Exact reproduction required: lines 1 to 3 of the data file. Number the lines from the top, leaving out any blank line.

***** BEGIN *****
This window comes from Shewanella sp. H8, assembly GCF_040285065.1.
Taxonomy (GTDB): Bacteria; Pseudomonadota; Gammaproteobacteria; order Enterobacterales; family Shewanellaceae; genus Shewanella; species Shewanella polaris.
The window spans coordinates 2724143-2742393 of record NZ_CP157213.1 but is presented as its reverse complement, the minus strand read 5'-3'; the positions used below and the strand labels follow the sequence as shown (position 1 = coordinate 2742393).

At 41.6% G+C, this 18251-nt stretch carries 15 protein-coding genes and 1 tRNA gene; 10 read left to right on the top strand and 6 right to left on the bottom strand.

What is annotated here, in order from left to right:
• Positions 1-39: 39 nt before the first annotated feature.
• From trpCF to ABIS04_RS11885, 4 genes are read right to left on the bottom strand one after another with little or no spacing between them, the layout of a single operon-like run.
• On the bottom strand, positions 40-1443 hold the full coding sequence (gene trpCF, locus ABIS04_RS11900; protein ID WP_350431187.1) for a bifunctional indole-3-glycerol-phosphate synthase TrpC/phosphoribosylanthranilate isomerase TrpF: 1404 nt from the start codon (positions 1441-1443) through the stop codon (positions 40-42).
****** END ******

This window comes from Shewanella sp. H8, assembly GCF_040285065.1.
Taxonomy (GTDB): Bacteria; Pseudomonadota; Gammaproteobacteria; order Enterobacterales; family Shewanellaceae; genus Shewanella; species Shewanella polaris.
The window spans coordinates 2724143-2742393 of record NZ_CP157213.1 but is presented as its reverse complement, the minus strand read 5'-3'; the positions used below and the strand labels follow the sequence as shown (position 1 = coordinate 2742393).